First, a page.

Midas’ gift means death: Tax dodging is the biggest obstacle for global justice
Tax havens and tax secrecy have risen to the top of the global policy agenda and may constitute the most important impediment for reducing inequalities. Moreover, complex corporate structures allow charging for services undertaken in various countries through one low-tax country. Transferring profits to low-tax jurisdictions will significantly reduce a multinational corporation’s overall tax burden. Individuals are assisted in opening shell corporations that officially own bank accounts where the real owner (beneficial owner) is not revealed. Reducing this practice of tax dodging (which encompasses both legal tax avoidance and illegal tax evasion) has proven to be difficult, despite substantial efforts by several international organizations and states over the last decade. It is too easy to be removed from the list of tax havens; mere membership in OECD’s Global Forum on Transparency and Exchange of Information for Tax Purposes qualifies. Tax dodgers add to global inequalities and severely weaken states’ capacity to undertake their task of creating a solid tax base, embedded in the principle that all actors are taxed according to the income generated in each country. A weak tax base will lead to less trust, more violence and more deaths.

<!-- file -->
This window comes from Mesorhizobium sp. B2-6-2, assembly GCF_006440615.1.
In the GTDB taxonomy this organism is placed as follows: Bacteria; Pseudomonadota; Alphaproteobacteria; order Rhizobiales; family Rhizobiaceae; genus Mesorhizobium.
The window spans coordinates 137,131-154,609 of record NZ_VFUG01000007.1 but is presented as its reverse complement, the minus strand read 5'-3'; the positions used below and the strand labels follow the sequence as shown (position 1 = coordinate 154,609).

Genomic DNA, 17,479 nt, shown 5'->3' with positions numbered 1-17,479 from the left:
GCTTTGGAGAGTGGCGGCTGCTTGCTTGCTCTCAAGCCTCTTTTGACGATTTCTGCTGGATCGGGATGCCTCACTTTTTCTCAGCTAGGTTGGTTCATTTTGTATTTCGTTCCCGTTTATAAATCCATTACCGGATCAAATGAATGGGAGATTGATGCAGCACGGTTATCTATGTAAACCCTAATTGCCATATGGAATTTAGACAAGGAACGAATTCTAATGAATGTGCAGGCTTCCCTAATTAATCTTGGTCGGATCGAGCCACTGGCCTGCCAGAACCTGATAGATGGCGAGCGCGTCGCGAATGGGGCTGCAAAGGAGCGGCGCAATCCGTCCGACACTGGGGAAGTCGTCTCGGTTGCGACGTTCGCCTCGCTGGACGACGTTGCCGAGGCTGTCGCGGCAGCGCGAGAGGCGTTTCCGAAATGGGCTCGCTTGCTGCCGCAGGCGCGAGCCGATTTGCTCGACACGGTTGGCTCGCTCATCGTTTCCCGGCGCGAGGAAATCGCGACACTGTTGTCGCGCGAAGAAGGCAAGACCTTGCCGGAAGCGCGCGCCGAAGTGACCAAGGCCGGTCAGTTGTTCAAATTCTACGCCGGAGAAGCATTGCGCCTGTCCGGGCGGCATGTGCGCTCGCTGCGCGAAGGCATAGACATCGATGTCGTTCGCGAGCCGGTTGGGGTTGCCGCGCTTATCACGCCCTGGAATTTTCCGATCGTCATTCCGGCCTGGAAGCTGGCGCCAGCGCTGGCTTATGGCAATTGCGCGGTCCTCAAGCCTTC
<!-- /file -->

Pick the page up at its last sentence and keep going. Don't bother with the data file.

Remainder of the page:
Keywords: country-by-country reporting, EU, OECD, tax avoidance, tax evasion, tax havens